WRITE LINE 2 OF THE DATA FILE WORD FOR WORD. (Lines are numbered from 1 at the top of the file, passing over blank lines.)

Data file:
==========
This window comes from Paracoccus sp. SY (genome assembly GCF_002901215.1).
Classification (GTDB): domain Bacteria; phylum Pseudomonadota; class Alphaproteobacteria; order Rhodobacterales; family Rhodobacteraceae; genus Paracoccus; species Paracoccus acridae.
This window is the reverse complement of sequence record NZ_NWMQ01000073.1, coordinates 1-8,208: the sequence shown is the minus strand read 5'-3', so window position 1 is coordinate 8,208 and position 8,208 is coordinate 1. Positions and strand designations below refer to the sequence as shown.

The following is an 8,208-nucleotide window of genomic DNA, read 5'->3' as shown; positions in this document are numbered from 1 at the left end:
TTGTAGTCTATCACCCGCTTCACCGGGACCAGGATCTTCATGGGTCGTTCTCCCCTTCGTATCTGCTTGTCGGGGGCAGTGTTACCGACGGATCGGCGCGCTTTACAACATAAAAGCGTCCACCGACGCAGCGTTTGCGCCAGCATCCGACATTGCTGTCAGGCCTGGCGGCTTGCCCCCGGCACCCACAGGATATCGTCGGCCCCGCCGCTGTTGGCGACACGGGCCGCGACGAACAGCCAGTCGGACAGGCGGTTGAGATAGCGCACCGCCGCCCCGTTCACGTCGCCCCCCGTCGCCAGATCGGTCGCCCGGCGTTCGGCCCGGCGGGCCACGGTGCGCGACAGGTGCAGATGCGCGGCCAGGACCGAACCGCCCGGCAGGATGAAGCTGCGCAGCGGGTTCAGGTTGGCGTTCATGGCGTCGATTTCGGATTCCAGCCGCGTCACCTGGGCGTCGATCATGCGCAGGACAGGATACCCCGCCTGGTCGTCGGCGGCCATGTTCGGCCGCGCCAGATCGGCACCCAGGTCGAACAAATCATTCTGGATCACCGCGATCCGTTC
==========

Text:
Classification (GTDB): domain Bacteria; phylum Pseudomonadota; class Alphaproteobacteria; order Rhodobacterales; family Rhodobacteraceae; genus Paracoccus; species Paracoccus acridae.